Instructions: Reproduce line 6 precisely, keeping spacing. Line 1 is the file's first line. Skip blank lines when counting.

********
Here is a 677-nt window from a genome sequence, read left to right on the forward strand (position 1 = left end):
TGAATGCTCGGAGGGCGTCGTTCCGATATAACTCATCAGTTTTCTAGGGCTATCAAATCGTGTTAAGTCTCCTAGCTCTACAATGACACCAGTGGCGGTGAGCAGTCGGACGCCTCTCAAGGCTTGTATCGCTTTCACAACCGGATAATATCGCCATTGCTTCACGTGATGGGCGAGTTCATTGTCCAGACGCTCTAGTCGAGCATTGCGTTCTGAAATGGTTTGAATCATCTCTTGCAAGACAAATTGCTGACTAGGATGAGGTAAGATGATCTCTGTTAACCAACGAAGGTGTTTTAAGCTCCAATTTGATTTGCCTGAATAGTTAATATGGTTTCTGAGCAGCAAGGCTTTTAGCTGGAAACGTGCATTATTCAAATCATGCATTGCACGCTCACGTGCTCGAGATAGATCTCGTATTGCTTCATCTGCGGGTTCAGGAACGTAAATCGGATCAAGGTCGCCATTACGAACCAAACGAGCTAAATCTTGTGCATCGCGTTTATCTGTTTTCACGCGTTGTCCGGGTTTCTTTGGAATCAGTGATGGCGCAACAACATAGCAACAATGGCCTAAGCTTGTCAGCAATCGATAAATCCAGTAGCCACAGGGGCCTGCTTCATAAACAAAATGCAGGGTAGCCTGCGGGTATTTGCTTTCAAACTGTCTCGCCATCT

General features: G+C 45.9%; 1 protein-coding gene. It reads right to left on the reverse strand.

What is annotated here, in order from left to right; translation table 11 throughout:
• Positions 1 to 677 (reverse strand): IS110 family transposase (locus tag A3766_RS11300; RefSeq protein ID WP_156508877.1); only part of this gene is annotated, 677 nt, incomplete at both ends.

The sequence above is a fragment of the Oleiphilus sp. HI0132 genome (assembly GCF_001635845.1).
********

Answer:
The sequence above is a fragment of the Oleiphilus sp. HI0132 genome (assembly GCF_001635845.1).